Students final grade will reflect the plus/minus grading.

Academic Integrity and Plagiarism Rules

Students must consult the University Handbook on academic integrity and plagiarism. For quick reference, I provide these simple rules:

1. A student could be considered in violation of academic integrity if he or she,

·       represents the work of others as his or her own,

·       obtains assistance in any academic work from another individual in a situation in which the student is expected to perform independently,

·       gives assistance to another individual in a situation in which that individual is expected to perform independently, and

·       offers false data in support of findings and conclusions.

2. By submitting work for evaluation or to meet a requirement, a student is seen as assurance that the work is the result of the student's own thought and study, produced without assistance, and stated in that student's own words, except as quotation marks, references, or footnotes acknowledge the use of other sources. Submission of work used previously must first be approved by the instructor.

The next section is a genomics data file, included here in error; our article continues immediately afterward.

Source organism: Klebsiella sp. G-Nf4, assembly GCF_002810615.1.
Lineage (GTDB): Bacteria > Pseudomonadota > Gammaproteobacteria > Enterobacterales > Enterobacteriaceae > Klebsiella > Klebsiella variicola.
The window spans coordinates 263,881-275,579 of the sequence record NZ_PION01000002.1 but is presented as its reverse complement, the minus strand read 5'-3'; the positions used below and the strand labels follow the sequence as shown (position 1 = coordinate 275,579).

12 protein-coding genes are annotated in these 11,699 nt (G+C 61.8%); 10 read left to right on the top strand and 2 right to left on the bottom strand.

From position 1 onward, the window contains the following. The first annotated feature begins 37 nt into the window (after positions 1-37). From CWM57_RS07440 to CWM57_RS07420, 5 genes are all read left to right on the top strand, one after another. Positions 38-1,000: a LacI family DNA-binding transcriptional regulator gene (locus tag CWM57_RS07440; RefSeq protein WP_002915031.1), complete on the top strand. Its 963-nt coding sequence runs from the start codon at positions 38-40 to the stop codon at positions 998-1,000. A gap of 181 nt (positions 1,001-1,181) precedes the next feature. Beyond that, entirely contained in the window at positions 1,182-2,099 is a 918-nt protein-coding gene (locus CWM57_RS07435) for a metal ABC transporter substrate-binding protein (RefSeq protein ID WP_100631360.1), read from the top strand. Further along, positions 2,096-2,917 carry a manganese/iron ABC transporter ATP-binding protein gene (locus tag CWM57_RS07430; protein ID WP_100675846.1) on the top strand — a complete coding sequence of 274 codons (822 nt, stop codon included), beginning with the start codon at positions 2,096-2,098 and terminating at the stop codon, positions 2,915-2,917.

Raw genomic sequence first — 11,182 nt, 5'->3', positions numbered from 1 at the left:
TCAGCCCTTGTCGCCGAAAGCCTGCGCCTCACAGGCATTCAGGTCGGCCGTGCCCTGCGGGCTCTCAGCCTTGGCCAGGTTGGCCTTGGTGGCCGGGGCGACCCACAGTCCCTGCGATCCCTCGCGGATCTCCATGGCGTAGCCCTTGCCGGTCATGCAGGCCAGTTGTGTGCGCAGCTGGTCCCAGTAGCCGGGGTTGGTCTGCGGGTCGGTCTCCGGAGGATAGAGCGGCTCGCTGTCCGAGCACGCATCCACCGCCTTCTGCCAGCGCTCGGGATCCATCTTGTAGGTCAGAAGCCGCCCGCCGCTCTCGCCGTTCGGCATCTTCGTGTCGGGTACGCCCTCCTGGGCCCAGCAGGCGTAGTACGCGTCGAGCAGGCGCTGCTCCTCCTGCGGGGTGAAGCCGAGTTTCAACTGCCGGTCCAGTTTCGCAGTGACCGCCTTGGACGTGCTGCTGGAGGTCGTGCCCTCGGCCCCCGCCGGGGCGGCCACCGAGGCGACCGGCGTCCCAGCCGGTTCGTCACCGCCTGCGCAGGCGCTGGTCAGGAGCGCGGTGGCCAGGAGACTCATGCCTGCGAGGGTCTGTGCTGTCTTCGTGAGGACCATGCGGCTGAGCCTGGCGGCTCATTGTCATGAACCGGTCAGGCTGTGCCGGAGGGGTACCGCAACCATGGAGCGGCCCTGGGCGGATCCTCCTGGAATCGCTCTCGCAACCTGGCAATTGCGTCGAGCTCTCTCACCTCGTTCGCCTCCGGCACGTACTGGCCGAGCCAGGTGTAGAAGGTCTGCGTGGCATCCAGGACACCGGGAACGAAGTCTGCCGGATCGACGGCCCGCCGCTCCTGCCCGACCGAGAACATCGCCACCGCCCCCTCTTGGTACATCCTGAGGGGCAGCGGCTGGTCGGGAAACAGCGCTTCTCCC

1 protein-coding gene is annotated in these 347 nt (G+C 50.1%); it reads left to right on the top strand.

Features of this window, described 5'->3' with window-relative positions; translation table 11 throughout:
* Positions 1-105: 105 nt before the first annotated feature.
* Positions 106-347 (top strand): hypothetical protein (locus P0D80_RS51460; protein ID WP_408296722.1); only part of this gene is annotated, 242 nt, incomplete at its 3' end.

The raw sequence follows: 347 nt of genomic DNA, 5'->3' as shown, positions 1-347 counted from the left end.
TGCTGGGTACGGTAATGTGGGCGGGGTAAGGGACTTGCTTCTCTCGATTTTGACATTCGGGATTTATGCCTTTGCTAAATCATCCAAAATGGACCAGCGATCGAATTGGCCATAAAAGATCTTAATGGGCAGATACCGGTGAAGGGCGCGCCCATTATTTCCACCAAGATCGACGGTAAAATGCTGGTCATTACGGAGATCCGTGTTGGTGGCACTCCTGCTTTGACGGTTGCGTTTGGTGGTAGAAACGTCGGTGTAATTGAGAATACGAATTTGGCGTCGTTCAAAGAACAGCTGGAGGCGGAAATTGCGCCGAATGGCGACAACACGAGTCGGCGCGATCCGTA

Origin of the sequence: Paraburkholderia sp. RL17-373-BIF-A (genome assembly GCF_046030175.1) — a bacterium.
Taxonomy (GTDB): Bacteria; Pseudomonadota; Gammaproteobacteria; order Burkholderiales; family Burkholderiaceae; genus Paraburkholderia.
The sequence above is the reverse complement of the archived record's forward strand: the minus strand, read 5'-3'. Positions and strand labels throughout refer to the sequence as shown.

3. By submitting a paper, a student is agreeing that he or she have read the above guidelines and agree to the terms and conditions as stated.

Reminders and Resources:

For each semester hour credit in this course, students are expected to spend 2 hours per week preparing for class sessions (e.g., three-credit-hour course requires 6 hours per week for preparation.

A tentative schedule and assignments will be made available online, but changes may occur; students must check regularly for updates that will be reflected in the online version.

The University of Iowa relies on email system to disseminate information and reach students regarding academic matters; it is the student’s responsibility to establish an email account and check his/her email regularly for updates relevant to this course.

Please contact me during my office hours if you are one who has a disability which may require some modification of seating, testing, or other class requirements so that appropriate arrangements may be made. 

Dec 21, 2012, 2:48 PM